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Posted 2 Mar 2004

Controlling object life time and garbage collection in .NET

, 2 Mar 2004
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This article discusses scenarios where we have to take care of an object's life time and cannot rely on JIT's marking of objects for garbage collection.


Managed applications and garbage collection advertise that the developer need not care about memory allocations and object lifetime, leaving them to the mercy of Garbage Collector. The JIT compiler has a mind of its own and optimizes the code under the hood. This veils the developer from the object's moment of abrogation. Although we do not know the moment of an object's destruction, careful planning and design are required to orchestrate with the Garbage Collector to avoid pitfalls.

The Problem

Guessing when and where the object is marked for garbage collection is tricky. Consider the following code :

namespace NS
    class A
        public static void Main()
            System.String s;
            s = "some test string"; 
            // <- is s marked for collection after this ?
            System.Int32 i;
            i = 10;
        }    // <- is s marked for collection here ? 

The place where string s is marked for garbage collection by JIT is not known exactly. This is especially a problem when we try to control objects which are required throughout the life of an application.

Sample solution

A common example that is quoted is a mutex which is used to make sure that only one instance of the application is running. The following code illustrates this:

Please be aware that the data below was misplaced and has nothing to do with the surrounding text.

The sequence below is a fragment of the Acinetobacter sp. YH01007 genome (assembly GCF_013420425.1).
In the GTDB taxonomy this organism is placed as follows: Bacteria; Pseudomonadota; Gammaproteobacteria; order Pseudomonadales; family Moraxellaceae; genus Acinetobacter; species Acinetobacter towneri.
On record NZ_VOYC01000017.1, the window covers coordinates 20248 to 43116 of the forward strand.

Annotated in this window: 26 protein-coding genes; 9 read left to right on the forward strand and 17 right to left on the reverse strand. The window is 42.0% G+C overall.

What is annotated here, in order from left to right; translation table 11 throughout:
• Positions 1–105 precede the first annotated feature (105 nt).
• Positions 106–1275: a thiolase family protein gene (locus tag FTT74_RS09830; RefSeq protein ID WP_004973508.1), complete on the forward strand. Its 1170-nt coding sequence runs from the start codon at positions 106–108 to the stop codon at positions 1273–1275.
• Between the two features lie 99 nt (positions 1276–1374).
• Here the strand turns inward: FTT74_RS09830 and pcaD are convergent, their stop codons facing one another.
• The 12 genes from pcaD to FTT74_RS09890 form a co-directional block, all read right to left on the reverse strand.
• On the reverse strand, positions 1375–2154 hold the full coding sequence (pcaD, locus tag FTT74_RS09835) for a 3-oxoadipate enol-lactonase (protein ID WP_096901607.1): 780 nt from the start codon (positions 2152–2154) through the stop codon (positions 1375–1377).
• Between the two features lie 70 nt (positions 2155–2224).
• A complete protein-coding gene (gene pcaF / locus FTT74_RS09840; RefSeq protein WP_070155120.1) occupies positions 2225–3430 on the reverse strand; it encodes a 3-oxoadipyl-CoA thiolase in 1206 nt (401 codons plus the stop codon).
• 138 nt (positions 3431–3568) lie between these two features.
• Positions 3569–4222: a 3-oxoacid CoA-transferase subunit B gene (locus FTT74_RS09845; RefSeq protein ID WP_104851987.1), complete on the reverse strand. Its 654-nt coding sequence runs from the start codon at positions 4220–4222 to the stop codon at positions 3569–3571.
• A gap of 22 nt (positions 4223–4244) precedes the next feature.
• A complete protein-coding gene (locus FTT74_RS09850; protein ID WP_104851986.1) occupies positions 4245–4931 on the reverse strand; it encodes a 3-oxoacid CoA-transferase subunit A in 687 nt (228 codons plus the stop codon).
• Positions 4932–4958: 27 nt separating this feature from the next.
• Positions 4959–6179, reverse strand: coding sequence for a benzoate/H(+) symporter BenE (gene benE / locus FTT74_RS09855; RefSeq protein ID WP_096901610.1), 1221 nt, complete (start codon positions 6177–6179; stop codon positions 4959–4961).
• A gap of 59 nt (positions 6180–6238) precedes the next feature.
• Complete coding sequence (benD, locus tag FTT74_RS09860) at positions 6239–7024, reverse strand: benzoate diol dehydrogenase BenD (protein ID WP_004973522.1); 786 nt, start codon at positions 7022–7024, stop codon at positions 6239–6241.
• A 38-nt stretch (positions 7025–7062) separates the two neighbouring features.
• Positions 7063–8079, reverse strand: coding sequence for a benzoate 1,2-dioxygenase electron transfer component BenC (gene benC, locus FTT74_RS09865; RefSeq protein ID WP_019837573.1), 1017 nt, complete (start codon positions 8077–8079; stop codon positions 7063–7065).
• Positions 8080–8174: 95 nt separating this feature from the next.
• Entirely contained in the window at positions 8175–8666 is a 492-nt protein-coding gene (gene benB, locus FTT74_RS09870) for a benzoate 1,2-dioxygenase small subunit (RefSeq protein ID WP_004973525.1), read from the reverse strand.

namespace NS
    class SomeFormClass:System.Windows.Forms.Form
        public static void Main()
            bool created;
            System.Threading.Mutex m = new 
                System.Threading.Mutex(true, "OnlyOneApp", out created);
            if (! created)
            // <- mutex may be marked for garbage collection here ! 
            // if the application runs for long and mutex
            // is garbage collected, the design fails
            System.Windows.Forms.Application.Run(new SomeFormClass()); 
            // <- this will keep the mutex alive till this point 

If the GC.KeepAlive() statement is missing, the JIT compiler might optimize and mark the mutex for garbage collection before the Application.Run() statement. The GC.KeepAlive() statement keeps the object alive upto that statement. In the above scenario, we know the exact place where the mutex is created and till where it is required. Another point is that the variable is accessible at both these known points. Consider an example where an object is required throughout the application but its instantiation point is unknown. Also, it is assumed that no single "live" object may be holding a reference to this required object throughout the life of the application. This scenario prompts the JIT to mark the object for garbage collection at the earliest point where the object goes out of scope. The code below illustrates a design to keep this kind of objects alive and also points out how to handle the situation in Console and Windows applications. It is most important to use the GC.SuppressFinalize() method at the end when the application exists, otherwise the application will go into an infinite loop and hangs.

namespace GCDemo
    // class used to test the scenario
    class StartTest